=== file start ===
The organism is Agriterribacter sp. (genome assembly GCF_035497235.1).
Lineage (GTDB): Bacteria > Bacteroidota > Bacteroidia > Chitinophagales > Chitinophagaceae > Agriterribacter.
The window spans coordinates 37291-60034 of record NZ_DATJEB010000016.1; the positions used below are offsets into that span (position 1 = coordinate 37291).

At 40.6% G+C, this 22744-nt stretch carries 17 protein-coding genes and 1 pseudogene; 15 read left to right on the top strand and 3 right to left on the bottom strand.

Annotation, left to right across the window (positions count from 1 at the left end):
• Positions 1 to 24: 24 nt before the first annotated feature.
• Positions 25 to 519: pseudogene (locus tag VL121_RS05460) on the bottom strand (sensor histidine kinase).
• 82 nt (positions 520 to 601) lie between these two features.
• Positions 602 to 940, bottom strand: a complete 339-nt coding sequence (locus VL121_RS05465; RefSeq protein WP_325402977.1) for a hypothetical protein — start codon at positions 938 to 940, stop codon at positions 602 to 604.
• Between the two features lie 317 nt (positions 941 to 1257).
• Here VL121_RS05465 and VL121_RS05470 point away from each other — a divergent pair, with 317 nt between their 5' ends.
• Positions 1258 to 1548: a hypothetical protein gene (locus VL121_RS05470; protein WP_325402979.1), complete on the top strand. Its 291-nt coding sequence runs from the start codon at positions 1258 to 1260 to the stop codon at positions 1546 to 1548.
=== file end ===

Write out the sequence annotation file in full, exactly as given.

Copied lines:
The organism is Agriterribacter sp. (genome assembly GCF_035497235.1).
Lineage (GTDB): Bacteria > Bacteroidota > Bacteroidia > Chitinophagales > Chitinophagaceae > Agriterribacter.
The window spans coordinates 37291-60034 of record NZ_DATJEB010000016.1; the positions used below are offsets into that span (position 1 = coordinate 37291).

At 40.6% G+C, this 22744-nt stretch carries 17 protein-coding genes and 1 pseudogene; 15 read left to right on the top strand and 3 right to left on the bottom strand.

Annotation, left to right across the window (positions count from 1 at the left end):
• Positions 1 to 24: 24 nt before the first annotated feature.
• Positions 25 to 519: pseudogene (locus tag VL121_RS05460) on the bottom strand (sensor histidine kinase).
• 82 nt (positions 520 to 601) lie between these two features.
• Positions 602 to 940, bottom strand: a complete 339-nt coding sequence (locus VL121_RS05465; RefSeq protein WP_325402977.1) for a hypothetical protein — start codon at positions 938 to 940, stop codon at positions 602 to 604.
• Between the two features lie 317 nt (positions 941 to 1257).
• Here VL121_RS05465 and VL121_RS05470 point away from each other — a divergent pair, with 317 nt between their 5' ends.
• Positions 1258 to 1548: a hypothetical protein gene (locus VL121_RS05470; protein WP_325402979.1), complete on the top strand. Its 291-nt coding sequence runs from the start codon at positions 1258 to 1260 to the stop codon at positions 1546 to 1548.